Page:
The implications of the economic recovery, predicted labor shortages, a changing workforce, new regulation and legislation, changing social values and technological change are redefining human resources as we know it. During this recession and like those prior, HR leadership has also been faced with continued cuts and modifications to their human capital programs and policies which have forced most to revert to business as usual. The question is, will you carve out a new path going forward by developing a business case to invest in the "new HR" business model or will you find yourself unprepared for what lies ahead?
Aligning human capital programs and policies with those of your organization overall will significantly impact the success of hospitals and health systems across the country. Developing a business case that invests resources in the people side of the business positively influences patients, the community and ultimately, the bottom line. Health care organizations are already actively engaged in pursuing a higher patient census by delivering the highest standard of patient care with an aggressive focus on clinical outcomes, investment in new technologies and patient satisfaction programs. Following that, a great deal of capital is spent on communication research and marketing the consumer brand. The challenge is to have HR equally engaged and funded in the investment of their employment brands both internally and externally.
Your employment brand and employee value proposition should be a dynamic, fully integrated strategy that permeates every aspect of the attraction, retention, and engagement spectrum. It should be equally protected, nurtured, tracked and evolved. Correctly managed, organizations can mitigate long-term human capital costs associated with labor shortages, a changing workforce, regulations and legislation, social values and ultimately technological changes.
One of the best ways to begin this transformation is to utilize existing benchmark data to help calculate projected ROI initially and then begin to use research data extracted from your own organization to re-position HR strategically with metrics from every aspect of the employment lifecycle — attraction, engagement and retention. Specifically, investing in tighter evaluation procedures that are research-based and metrics-driven is the critical component in funding more sophisticated employment marketing activities long-term and will be the catalyst for emerging with a competitive new HR business model and alignment with the core corporate strategy.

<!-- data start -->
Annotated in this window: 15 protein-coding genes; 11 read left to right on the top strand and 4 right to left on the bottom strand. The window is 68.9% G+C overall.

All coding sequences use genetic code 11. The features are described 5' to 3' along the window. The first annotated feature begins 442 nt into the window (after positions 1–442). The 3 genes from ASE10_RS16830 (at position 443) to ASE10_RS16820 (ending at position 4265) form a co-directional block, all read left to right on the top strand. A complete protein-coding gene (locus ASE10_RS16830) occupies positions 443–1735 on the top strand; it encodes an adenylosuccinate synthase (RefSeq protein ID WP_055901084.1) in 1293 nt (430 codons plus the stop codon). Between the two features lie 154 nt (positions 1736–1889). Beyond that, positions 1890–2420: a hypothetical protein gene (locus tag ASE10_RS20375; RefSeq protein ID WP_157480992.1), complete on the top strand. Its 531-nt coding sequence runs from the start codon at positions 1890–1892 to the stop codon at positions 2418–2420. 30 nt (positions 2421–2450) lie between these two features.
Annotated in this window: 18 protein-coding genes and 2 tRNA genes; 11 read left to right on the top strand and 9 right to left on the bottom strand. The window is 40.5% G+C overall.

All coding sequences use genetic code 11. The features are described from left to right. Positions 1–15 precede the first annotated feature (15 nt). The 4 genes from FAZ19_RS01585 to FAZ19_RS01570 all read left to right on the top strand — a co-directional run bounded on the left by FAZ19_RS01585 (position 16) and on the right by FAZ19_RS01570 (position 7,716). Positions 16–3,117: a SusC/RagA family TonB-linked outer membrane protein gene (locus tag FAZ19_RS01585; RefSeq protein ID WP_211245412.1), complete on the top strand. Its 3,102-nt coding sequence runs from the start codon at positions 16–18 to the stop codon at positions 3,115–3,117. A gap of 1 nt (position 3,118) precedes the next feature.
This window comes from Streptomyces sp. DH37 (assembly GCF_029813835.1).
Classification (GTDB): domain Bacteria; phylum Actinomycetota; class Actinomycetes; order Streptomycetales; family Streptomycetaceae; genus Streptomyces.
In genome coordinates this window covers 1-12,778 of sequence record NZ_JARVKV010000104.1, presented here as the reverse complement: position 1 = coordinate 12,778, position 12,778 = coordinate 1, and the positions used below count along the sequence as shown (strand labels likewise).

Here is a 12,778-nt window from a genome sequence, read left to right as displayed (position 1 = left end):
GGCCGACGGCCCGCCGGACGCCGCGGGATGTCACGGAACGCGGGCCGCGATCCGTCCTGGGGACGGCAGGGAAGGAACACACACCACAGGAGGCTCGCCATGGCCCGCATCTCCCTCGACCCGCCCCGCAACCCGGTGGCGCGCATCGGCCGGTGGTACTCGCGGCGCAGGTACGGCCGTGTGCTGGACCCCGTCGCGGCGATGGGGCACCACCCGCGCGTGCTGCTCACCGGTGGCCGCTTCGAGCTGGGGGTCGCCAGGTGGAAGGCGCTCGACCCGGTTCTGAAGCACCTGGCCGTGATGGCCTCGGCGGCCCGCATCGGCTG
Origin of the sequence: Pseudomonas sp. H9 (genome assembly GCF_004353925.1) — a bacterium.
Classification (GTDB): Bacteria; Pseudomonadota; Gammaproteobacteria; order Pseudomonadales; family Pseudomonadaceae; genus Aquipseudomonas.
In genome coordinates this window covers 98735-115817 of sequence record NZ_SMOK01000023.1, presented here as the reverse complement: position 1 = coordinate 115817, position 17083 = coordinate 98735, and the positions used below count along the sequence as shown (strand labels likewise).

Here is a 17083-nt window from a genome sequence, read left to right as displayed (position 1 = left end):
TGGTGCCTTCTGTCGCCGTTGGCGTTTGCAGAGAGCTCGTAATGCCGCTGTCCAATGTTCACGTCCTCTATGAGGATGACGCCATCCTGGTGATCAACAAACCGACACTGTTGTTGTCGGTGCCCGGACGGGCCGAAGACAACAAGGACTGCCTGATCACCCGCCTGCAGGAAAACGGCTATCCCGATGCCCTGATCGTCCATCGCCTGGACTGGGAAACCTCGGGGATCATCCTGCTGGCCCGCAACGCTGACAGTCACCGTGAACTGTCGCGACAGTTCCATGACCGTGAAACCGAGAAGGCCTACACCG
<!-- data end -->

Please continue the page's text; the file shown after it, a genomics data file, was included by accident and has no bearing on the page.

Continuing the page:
The change management process doesn't happen overnight and laying the foundation should begin with articulating the outcome you want to improve for a set of current goals. A project governance team should be assembled with key stakeholders, HR staff, external knowledge experts and the leadership needed for each step of the team's project. For each goal and set of objectives, identify the analytics or metric benchmarks needed for each aspect, calculate the projections of the ROI for a given project investment and be specific about desired outcomes. By beginning with the "low-hanging fruit," HR can begin to demonstrate the bottom-line impacts and gradually move on to more sophisticated phases of employment brand funding.
The traditional model of HR has largely focused on tactical day-to-day administrative functions such as sourcing and recruiting, application processing, benefits, compensation, dispute resolution, employee grievances, performance review, and rules compliance. Historically, it has not integrated with the organization's broader objectives. However, as we face a new set of challenges in a rapidly changing marketplace, it underscores the imperative of continuous and visible engagement of HR to become fully aligned with the corporate strategy, and surmount the organizational silo to emerge as a "new HR" business model.
And, when the time comes to expand opportunities and optimize the deployment of the organization's human capital assets, the question is, will you be ready?